Outside mount is where the window treatment is designed to be mounted (typically) above the opening, and beyond the opening on the sides.  Outside mounts are good for rooms requiring room darkening, as the window treatment covers the entire opening (reducing light leakage), or in situations where the window treatment is unable to be inside mounted. When going outside mount, the top treatment of a window covering can be a bit more important due to the increased visibility.

Light leakage refers to the light that can “seep” into a room through a window / opening even when a window treatment is in the fully closed position.  Light leakage is greater on blinds vs. shades, due to light coming through the cracks between the vanes.  Also, light leakage is greater for inside mounted vs. outside mounted window treatments given to the need to maintain a gap between the window frame and window treatment (as well as the material on that window treatment) in order to fit the shade inside the frame.

Usually refers to the components necessary to install the window covering, such as brackets.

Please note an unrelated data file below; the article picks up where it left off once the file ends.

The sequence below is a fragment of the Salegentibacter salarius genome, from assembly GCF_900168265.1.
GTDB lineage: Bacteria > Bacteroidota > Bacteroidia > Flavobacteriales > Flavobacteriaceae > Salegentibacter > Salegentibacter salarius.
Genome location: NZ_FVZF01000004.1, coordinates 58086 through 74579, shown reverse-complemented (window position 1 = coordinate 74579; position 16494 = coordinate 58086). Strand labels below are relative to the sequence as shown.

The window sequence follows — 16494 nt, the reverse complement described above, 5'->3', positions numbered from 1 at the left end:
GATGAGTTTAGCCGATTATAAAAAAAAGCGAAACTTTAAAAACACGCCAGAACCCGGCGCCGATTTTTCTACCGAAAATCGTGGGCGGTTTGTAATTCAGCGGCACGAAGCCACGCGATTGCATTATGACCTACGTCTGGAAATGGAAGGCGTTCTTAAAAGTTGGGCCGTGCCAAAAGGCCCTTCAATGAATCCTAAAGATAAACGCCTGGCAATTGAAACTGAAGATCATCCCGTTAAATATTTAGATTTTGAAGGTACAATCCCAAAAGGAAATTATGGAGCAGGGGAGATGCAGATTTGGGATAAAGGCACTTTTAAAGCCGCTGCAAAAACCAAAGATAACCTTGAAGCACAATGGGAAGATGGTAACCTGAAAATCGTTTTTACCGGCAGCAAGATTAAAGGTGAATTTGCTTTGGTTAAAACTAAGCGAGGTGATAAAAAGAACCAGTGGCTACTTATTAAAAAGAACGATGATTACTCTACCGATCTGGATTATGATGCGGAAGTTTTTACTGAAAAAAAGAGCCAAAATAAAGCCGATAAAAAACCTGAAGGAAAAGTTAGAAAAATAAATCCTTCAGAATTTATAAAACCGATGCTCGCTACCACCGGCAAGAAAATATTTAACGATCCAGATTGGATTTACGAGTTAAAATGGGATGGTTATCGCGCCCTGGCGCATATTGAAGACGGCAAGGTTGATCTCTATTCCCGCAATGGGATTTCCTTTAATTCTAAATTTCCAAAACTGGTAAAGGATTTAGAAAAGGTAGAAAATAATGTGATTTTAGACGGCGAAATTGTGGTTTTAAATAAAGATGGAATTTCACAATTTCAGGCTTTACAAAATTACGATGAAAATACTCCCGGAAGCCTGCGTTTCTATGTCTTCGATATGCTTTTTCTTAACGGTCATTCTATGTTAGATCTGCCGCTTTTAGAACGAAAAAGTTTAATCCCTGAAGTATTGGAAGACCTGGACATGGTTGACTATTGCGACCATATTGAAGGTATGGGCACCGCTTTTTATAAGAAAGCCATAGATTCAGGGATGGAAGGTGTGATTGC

A clutch is a geared mechanism used in roller shades to raise and lower the shade.  The clutch is controlled via a loop of chain (fixed in length), and are designed to be able to stop the shade at any desired position. Due to the clutch mechanisms, there is a gap between the outside edge of the shade and the outside edge of the fabric on the shade.

Top down / bottom up (or “TDBU” when abbreviated), refers to a shade that can be either raised from the bottom (standard operation), or lowered from the top when opening the shade.  Lowering from the top allows the bottom part of the shade to remain covering the lower half of the opening, while allowing light in from the top part of the opening. TDBU configuration is great for bedrooms or bathrooms, where a combination of privacy and light is desired.